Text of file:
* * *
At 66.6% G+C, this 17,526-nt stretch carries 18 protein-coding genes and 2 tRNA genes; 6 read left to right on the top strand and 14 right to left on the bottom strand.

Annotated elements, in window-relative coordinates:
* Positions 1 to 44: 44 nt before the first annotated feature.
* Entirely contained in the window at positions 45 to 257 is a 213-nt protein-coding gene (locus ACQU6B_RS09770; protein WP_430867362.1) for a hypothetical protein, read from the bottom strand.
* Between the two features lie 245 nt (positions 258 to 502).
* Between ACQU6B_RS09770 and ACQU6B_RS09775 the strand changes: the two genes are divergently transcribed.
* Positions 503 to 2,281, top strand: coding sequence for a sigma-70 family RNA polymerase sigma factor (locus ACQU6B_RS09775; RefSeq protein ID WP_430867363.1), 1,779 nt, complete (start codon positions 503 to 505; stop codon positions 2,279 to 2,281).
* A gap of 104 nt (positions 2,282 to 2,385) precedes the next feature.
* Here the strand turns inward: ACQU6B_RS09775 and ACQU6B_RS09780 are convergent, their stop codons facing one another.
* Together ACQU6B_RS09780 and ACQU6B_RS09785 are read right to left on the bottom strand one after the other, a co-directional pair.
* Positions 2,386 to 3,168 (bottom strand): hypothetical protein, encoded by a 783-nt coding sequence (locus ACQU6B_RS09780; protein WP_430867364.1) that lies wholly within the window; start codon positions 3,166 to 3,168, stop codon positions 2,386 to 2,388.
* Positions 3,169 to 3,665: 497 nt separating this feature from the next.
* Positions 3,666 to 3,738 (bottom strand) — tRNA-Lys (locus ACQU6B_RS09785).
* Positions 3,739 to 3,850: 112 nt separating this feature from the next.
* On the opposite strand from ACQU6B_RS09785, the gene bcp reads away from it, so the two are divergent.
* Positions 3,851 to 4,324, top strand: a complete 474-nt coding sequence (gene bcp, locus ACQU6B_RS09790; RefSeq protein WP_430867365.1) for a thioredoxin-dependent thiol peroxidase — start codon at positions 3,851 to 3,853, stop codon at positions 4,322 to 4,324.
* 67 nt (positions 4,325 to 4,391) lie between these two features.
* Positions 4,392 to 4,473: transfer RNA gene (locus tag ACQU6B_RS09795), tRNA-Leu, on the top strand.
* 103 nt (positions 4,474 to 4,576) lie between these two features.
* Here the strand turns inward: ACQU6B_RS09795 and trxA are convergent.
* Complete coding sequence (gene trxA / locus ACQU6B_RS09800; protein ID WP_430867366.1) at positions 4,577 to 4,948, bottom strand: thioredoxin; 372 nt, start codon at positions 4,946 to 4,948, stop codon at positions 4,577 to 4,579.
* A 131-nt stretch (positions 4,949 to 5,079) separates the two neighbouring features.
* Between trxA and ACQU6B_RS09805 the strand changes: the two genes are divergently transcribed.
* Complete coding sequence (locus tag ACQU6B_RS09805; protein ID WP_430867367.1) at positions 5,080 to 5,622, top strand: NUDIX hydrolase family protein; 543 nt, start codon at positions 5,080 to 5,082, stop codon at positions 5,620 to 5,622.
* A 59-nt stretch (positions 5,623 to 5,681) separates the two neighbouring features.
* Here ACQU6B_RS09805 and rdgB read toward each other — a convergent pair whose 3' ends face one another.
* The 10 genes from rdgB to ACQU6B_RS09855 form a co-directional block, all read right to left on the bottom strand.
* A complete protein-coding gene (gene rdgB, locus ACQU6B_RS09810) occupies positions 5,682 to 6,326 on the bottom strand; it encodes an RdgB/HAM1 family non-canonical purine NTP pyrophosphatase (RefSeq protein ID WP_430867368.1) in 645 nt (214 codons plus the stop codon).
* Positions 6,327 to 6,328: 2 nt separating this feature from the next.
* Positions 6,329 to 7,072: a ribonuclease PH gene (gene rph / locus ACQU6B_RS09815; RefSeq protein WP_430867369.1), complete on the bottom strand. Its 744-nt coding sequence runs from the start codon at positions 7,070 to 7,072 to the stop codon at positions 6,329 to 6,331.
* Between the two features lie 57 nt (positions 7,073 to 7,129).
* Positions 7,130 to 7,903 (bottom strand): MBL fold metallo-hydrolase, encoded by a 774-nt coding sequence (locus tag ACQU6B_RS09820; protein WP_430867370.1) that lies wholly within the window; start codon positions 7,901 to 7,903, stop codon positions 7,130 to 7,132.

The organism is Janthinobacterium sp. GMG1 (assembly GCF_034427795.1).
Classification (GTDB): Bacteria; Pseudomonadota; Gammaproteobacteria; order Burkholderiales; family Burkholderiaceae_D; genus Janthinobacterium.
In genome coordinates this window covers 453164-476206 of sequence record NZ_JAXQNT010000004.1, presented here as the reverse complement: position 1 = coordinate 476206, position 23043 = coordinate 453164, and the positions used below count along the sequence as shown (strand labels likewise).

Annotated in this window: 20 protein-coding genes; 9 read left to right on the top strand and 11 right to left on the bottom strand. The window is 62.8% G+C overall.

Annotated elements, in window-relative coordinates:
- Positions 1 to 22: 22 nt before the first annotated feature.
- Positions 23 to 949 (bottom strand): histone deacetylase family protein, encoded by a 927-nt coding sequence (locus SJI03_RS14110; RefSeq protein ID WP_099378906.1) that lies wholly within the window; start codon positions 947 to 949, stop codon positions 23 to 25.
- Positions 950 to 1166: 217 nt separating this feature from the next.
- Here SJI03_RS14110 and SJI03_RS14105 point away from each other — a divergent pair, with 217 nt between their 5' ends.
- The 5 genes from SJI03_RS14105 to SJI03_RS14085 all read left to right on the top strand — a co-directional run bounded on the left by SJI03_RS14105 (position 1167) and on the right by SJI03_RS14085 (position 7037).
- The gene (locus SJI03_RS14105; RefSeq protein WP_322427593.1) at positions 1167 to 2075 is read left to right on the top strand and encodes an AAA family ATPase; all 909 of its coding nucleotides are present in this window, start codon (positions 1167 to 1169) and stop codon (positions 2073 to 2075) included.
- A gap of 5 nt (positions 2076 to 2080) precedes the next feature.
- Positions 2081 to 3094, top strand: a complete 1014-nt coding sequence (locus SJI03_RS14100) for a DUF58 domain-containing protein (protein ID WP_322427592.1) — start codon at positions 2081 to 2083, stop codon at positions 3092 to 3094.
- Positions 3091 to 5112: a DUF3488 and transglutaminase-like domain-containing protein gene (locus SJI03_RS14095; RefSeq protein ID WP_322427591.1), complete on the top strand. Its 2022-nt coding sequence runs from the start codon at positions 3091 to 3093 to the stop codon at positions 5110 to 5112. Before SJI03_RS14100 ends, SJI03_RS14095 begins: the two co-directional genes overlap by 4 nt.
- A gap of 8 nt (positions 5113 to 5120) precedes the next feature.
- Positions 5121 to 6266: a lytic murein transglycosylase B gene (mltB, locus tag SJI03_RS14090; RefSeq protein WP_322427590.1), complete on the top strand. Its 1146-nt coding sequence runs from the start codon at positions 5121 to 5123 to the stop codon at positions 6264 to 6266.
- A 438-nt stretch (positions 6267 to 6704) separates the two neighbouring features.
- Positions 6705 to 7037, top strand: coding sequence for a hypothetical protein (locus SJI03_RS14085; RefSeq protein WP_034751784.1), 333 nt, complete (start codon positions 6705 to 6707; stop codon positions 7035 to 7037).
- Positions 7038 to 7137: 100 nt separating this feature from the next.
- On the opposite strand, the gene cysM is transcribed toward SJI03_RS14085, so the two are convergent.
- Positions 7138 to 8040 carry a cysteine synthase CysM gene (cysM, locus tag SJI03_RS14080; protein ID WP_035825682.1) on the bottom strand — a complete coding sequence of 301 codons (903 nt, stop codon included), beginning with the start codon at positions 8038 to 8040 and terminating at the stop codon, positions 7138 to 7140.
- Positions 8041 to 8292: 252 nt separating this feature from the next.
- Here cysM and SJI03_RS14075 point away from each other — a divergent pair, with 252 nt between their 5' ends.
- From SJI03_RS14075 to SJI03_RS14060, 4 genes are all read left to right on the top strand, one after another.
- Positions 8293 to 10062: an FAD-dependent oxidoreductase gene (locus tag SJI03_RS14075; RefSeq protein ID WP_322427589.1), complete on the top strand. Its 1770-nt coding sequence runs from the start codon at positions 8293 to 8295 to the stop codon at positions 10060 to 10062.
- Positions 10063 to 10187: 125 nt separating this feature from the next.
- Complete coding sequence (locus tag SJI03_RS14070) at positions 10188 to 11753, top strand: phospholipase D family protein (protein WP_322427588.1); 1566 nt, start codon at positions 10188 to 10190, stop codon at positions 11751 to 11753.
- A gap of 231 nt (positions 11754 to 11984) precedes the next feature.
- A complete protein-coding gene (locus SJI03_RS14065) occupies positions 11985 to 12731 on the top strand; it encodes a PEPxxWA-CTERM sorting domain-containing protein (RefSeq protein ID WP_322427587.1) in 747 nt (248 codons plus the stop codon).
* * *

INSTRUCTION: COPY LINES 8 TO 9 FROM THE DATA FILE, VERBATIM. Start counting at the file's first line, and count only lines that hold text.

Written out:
* A gap of 104 nt (positions 2,282 to 2,385) precedes the next feature.
* Here the strand turns inward: ACQU6B_RS09775 and ACQU6B_RS09780 are convergent, their stop codons facing one another.